Big Canadian marijuana stocks are hot. But are they too hot? Not according to Wall Street.
The biggest of them all, Canopy Growth (NYSE:CGC), has enjoyed a great ride so far in 2018, with shares soaring nearly 80%. Aurora Cannabis (NYSE:ACB) and Tilray (NASDAQ:TLRY) have been neck-and-neck for the No. 2 spot in terms of market cap. Aurora is up close to 40% year to date, while Tilray's share price is up around 10%.
But analysts surveyed by The Wall Street Journal think all three of these top marijuana stocks can deliver even greater gains over the next 12 months. In fact, analysts project that Aurora Cannabis, Canopy Growth, and Tilray will rise by at least 40%.
Why is Wall Street so optimistic about these big pot stocks? Three reasons especially stand out.
1. O Canada
We've only seen a hint at the impact on revenue for major cannabis growers from the opening of the Canadian recreational marijuana market in October 2018. None of the big three Canadian marijuana stocks have officially reported financial results since the launch of the recreational market.
Aurora Cannabis provided a sneak peek at its results for the quarter ending Dec. 31, but its revenue guidance was lower than what analysts expected. Don't let that fool you, though. The Canadian opportunity is a major reason behind Wall Street's bullish take on these stocks.
It's important to remember that the first few weeks and months of the Canadian recreational market were hampered by limited production capacity. Analysts are fully aware, though, that Aurora, Canopy, and Tilray are beefing up their capacity. Any problems on this front are only temporary.
Wall Street also knows there is a potentially massive market that still hasn't opened up in Canada. Regulations for cannabis edibles and concentrates should be finalized later this year.
Canopy Growth and partner Constellation Brands have already announced plans to launch a broad lineup of cannabis-infused beverages. Tilray is working with Anheuser-Busch InBev to research nonalcoholic cannabis-infused beverages. Aurora doesn't have a major partner at this point, but the company won't sit on the sidelines with the expanded market that's on the way.
2. The world is going to pot
Canada is only part of the equation for Wall Street's calculations of the prospects for the big cannabis producers. The global medical marijuana market presents an even greater opportunity.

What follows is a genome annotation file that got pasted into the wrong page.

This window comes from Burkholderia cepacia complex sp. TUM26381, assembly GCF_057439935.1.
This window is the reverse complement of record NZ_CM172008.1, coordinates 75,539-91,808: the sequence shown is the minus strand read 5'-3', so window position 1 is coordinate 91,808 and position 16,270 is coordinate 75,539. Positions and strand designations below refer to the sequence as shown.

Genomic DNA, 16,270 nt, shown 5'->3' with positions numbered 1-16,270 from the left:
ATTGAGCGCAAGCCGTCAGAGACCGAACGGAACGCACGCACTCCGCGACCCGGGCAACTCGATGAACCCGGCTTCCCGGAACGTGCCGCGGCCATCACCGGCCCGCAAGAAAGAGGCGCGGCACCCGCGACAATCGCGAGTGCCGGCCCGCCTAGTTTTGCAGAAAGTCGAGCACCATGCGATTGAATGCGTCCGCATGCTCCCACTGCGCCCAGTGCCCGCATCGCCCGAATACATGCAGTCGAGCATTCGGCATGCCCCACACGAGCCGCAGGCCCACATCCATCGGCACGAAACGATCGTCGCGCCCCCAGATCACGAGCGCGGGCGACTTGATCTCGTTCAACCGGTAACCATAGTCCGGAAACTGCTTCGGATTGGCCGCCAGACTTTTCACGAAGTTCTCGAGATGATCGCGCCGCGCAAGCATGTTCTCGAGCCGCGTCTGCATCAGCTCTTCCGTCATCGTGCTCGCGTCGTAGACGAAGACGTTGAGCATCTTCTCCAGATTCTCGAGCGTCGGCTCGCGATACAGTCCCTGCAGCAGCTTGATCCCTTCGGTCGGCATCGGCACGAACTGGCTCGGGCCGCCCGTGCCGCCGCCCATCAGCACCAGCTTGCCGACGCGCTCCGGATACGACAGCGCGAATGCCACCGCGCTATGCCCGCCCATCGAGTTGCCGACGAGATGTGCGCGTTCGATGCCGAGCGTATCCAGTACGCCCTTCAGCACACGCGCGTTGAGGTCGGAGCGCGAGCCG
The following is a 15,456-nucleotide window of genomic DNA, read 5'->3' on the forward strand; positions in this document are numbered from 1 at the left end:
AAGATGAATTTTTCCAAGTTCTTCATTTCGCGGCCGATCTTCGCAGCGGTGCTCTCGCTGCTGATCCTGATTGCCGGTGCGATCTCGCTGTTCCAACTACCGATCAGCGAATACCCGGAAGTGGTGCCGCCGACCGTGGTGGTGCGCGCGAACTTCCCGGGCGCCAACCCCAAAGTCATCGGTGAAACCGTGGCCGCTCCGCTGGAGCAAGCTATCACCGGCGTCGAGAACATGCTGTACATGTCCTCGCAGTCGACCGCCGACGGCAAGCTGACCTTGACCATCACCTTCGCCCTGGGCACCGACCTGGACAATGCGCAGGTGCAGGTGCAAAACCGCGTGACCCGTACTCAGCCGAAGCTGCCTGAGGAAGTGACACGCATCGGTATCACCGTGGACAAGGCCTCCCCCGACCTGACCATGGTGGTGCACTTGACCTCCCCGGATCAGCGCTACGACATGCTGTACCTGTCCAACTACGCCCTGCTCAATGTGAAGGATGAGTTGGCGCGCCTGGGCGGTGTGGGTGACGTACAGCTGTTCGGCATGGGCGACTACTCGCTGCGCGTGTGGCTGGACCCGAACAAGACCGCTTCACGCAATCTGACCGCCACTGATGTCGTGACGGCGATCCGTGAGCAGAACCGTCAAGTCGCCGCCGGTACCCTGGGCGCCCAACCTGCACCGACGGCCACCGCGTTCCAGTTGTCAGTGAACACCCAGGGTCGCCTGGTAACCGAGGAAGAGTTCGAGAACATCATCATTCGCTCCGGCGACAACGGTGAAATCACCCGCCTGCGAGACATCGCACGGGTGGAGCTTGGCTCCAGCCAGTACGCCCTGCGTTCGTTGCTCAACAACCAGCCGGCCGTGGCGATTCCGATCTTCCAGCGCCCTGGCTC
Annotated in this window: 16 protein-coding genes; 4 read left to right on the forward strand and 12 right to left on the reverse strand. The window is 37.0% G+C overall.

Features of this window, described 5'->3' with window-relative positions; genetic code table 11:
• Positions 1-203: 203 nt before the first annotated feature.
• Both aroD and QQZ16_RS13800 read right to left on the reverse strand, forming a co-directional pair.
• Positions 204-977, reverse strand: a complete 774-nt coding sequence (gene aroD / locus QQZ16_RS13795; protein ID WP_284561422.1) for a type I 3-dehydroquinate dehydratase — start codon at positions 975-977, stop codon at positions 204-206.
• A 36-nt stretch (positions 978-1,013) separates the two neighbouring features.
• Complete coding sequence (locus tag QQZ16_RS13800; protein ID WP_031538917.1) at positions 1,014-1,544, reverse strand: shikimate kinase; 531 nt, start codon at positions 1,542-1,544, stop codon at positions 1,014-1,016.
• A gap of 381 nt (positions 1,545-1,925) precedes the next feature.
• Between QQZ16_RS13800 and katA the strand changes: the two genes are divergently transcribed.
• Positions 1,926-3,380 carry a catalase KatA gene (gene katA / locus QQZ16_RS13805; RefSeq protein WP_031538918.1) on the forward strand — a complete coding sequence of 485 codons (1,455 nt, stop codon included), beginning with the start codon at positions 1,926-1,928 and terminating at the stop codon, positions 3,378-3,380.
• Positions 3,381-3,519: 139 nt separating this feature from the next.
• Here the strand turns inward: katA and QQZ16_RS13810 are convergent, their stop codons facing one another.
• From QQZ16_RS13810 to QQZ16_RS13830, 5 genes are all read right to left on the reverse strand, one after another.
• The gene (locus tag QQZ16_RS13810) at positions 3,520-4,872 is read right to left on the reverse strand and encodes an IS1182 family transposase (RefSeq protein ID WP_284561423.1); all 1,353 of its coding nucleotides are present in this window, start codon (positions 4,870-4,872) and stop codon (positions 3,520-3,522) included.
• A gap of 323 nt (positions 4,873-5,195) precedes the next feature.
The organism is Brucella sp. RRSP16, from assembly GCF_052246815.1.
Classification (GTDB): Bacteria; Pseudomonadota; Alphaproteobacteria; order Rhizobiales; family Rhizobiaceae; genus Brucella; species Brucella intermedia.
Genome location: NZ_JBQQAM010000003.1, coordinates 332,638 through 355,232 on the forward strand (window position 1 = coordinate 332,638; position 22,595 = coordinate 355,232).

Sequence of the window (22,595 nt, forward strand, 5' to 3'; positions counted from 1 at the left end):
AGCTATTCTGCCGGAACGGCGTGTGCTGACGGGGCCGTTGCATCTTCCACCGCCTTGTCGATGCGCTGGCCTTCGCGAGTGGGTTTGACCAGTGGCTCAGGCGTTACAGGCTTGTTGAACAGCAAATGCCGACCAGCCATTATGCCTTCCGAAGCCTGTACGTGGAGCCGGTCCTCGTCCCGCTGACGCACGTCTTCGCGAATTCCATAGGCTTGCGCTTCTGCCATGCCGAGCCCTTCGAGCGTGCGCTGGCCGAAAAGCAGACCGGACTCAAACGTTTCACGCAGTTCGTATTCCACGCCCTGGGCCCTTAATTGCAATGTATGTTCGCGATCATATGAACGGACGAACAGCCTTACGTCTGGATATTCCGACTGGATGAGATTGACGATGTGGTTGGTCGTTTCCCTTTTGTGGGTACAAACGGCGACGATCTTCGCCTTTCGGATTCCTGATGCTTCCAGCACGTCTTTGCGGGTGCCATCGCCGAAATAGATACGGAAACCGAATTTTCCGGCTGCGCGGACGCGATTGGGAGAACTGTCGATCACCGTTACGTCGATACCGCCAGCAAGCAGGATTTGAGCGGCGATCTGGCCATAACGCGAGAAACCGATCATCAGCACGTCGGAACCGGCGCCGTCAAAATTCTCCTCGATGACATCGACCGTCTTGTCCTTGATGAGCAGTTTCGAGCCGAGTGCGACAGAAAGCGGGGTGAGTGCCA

As of the end of 2018, 32 countries had legalized medical cannabis. These include major economic powers such as Australia, Germany, South Korea, and the United Kingdom. Nine of the countries where medical cannabis is legal claim populations larger than Canada's.
The global medical marijuana market could top $50 billion annually. However, that figure includes the U.S., where marijuana remains illegal at the federal level even as 33 states have allowed the legal use of medical cannabis. Aurora, Canopy, and Tilray can't enter the U.S. marijuana market and retain their listings on major stock exchanges.
But efforts are under way to revise U.S. marijuana laws. With increasing popularity for legalization among American voters and signs that President Trump might sign a bill that would allow states to enforce their own marijuana laws, it's possible that significant progress could be made over the next 12 months that would boost the big Canadian marijuana stocks.
3. Hemp, hemp, hooray
There's already one way the major Canadian cannabis producers could establish U.S. operations without fear of having their stocks delisted. The U.S. recently legalized hemp, which is cannabis that contains low levels of the psychoactive compound THC.
Canopy Growth has already announced that it's expanding into the U.S. hemp market. The company plans to build a Hemp Industrial Park in New York state. Canopy's facility will be able to produce large volumes of hemp extracts. These extracts could be used in cannabinoid-based consumer products and medicines.
So far, neither Aurora Cannabis nor Tilray has said that it will also establish operations in the U.S. hemp market. However, Tilray announced in December that it had signed a binding letter of intent with LiveWell Canada for a deal whereby LiveWell will supply hemp-derived cannabidiol (CBD) to Tilray. The company stated that the hemp CBD will be used in products to be distributed in Canada and the United States.
The opportunity could be enormous. Cannabis market research company Brightfield Group even estimates that U.S. hemp CBD sales could total $22 billion by 2022.
Wall Street blues?
The average one-year price targets set by Wall Street analysts for Aurora Cannabis, Canopy Growth, and Tilray represent premiums of 56%, 44%, and 70%, respectively, over the stocks' current prices. But could Wall Street be overly exuberant? Possibly.
Delays in licensing of new production facilities in Canada could mean lower-than-expected revenue in the country's recreational marijuana market. Although countries around the world have legalized medical marijuana, the development of these markets could be a lengthier process than many hope.
There's no guarantee that the U.S. will relax its marijuana laws in a quick time frame. And the hemp CBD market might not take off as some think it will, either.
Keep in mind also that the share prices for Aurora, Canopy, and Tilray already have tremendous growth expectations baked in. So yes, Wall Street analysts could have their price targets for these three marijuana stocks set too high.
These hot stocks could cool off later in 2019. But the top cannabis producers should have long-term growth prospects that are downright sizzling.